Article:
That being said, both you and Al have me reconsidering a few things. First, whether or not I really want the site to slide like that since it causes problems on my phone that I haven't been able to solve yet (I've a feeling it won't struggle with an overlay as much). Second, whether or not I'd be open to switching sides and having the sidenav slide in from the same side the 'open' button is (ie, the right side).

At the root of the issue is the fact that this line everyone likes to use...

<meta name="viewport" content="width=device-width, initial-scale=1">

...zooms in on the design far too much on mobile, and breaks everything. As a stickler for consistency, I really, really wanted to use it... but the iPhone 5S and iPad 4 do not react well to it. And the documentation I've read on the subject suggests to drop "initial-scale" if the site design blows up when it's used.

Any more advice while I weigh the pros and cons of all this?

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LEGEND ,
Dec 17, 2018 Dec 17, 2018

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Just as a small snippet of info.

Removing the initial-scale = 1, or setting it to = 0, will not stop any iPhone/Pad zooming in anymore if the OS has been updated to iOS 9 or greater, as the setting now defaults to 1, and can only be changed in the user preferences, (in settings). The Android OS is also following in the iOS method.

The reasoning was that to stop a user zooming in, would be counter productive, especially for those requirering text/images etc to be larger that the site has set.

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Contributor ,
Dec 17, 2018 Dec 17, 2018

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pziecina  wrote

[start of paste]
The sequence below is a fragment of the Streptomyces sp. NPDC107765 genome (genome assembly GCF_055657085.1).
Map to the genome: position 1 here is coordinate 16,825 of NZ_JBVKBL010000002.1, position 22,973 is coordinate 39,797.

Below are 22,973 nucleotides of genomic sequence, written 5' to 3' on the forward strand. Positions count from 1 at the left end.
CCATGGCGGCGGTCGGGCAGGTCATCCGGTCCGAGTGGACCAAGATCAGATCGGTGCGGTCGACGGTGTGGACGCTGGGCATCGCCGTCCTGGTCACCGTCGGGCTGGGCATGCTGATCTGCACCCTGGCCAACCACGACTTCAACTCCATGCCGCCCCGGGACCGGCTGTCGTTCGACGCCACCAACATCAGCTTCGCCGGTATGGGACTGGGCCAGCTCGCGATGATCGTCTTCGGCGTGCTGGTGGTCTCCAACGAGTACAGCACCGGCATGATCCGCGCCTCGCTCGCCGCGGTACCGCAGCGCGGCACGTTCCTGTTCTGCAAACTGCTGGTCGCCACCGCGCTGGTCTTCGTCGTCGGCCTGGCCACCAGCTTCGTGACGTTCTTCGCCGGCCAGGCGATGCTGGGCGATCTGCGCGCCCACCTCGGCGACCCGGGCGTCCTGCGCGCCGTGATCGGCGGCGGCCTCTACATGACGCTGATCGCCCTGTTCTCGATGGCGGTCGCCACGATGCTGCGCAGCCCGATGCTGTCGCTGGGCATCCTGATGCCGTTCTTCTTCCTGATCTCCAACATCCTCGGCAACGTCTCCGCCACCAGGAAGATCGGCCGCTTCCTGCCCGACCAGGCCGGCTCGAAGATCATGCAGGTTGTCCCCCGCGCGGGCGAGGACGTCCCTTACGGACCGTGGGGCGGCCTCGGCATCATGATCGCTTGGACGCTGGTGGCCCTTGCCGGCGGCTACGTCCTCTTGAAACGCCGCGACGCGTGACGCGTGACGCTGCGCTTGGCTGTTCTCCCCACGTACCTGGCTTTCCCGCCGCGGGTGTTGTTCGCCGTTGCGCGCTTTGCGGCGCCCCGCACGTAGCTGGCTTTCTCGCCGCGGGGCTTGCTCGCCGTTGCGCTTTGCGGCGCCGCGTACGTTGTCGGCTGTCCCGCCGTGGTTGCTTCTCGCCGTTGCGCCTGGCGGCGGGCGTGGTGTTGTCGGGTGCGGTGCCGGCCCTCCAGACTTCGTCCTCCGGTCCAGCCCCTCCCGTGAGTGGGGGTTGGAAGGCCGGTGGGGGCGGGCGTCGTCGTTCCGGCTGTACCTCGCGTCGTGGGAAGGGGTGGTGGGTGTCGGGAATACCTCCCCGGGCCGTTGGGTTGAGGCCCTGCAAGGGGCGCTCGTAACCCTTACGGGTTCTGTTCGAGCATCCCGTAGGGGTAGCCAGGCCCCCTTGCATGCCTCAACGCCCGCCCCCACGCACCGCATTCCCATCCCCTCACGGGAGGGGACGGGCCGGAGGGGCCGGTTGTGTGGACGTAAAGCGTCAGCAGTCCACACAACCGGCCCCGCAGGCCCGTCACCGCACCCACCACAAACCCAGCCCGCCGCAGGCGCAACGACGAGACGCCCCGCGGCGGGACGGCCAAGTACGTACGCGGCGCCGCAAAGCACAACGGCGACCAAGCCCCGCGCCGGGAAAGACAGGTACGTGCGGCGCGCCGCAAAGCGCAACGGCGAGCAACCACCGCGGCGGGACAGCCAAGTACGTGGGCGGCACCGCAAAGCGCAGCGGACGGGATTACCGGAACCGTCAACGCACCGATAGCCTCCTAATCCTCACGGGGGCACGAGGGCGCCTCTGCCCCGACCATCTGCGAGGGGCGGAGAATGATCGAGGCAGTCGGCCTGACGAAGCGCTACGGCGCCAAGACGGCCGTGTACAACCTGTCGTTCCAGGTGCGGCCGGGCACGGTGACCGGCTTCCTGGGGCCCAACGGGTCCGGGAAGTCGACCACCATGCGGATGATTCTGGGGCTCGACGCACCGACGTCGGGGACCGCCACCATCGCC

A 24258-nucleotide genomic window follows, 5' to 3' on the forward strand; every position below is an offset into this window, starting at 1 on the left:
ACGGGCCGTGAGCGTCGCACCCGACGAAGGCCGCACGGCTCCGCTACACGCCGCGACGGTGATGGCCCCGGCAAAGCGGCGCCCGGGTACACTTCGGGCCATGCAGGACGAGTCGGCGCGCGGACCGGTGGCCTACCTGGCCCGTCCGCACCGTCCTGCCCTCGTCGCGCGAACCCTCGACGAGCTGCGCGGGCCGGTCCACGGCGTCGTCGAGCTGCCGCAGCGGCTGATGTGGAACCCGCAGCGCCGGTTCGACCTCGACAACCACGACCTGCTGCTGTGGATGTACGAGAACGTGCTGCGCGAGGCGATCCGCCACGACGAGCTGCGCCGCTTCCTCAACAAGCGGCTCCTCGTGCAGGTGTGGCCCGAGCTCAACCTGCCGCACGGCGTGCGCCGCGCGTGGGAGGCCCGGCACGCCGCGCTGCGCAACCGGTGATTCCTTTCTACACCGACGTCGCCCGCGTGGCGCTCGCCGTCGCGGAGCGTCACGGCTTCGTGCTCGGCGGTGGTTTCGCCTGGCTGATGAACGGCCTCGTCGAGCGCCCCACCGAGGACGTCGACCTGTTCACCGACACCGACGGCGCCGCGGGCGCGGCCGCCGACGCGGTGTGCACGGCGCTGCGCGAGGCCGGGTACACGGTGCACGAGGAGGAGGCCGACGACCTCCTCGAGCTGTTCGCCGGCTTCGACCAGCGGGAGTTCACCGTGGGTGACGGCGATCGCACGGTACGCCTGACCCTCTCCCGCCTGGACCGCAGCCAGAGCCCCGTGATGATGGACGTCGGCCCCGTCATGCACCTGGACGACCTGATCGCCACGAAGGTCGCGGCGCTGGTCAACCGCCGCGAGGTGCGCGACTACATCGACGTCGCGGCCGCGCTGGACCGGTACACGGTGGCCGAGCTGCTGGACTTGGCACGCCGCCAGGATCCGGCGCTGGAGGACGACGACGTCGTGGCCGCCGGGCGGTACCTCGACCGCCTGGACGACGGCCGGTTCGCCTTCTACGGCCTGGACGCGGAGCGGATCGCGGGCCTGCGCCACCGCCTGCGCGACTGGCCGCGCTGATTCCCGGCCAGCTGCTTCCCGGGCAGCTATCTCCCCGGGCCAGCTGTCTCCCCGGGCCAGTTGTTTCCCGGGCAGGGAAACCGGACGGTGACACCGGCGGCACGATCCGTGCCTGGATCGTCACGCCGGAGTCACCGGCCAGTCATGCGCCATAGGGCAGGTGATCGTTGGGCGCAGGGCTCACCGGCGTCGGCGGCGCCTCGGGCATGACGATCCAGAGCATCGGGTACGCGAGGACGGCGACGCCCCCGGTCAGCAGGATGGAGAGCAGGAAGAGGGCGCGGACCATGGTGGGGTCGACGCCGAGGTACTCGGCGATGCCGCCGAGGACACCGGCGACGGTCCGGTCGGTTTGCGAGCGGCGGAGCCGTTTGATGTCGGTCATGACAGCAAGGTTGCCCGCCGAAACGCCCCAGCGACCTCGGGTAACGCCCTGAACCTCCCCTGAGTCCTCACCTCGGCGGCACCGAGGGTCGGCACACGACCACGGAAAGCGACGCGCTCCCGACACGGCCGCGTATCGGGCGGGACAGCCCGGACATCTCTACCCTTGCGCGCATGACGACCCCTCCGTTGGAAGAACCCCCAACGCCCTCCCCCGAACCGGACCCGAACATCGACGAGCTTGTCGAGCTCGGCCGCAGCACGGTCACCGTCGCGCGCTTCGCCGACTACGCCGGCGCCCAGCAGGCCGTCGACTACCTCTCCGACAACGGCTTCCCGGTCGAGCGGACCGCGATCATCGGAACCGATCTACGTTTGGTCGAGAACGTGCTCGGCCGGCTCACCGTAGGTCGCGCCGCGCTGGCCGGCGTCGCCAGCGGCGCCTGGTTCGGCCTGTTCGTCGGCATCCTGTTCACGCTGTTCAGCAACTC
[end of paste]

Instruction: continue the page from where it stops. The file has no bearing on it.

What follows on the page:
Just as a small snippet of info.

Removing the initial-scale = 1, or setting it to = 0, will not stop any iPhone/Pad zooming in anymore if the OS has been updated to iOS 9 or greater, as the setting now defaults to 1, and can only be changed in the user preferences, (in settings). The Android OS is also following in the iOS method.

Is this true? So avoiding that line will only help on older phones, like my iPhone 5S?

Then the REAL solution would be to turn "initial-scale=1" back on for all pages (to keep with modern times) and take advantage of the fact that the site was built on "em" measurements to scale it DOWN to something that fits (via font-size: 0.75em, for example) when targeting cell phones only.

Otherwise, when I tried "initial-scale=1" in the past, it felt like the viewport on my phone was a little over 300px wide. Which doesn't line up with what http://screensiz.es/phone says is a 640px wide display for this phone. So I'm assuming there's a x2 multiplier in there because that's the only way those numbers make sense.

As a career designer, I can also visually tell that my iPhone's PPI is around 300 pixels per inch just by looking at it, so 300 pixels would only cover about an inch of width. Again, another clue that a multiplier is being used somewhere.

So am I to conclude that "initial-scale=1" makes the iPhone 5S (specifically) think it has half the pixels available that it actually does? How is that a good thing? Shouldn't borderless browsers be using 100% of those pixels and that PPI resolution?

Is there a viewport emulator out there for popular mobile device models? A website that will display yours in an iFrame custom-built to different phone specifications, for example.

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Mentor ,
Dec 17, 2018 Dec 17, 2018

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Just a quick interjection, here. Take it for what it's worth. In our experience, on a well-coded and scripted page, this viewport meta tag should be all that is ever needed:

<meta name="viewport" id="p7LBM" content="width=device-width">

Anything else will tend to alter default behavior in the device, which we usually try to steer clear from, for the sake of usability.

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Community Expert ,
Dec 17, 2018 Dec 17, 2018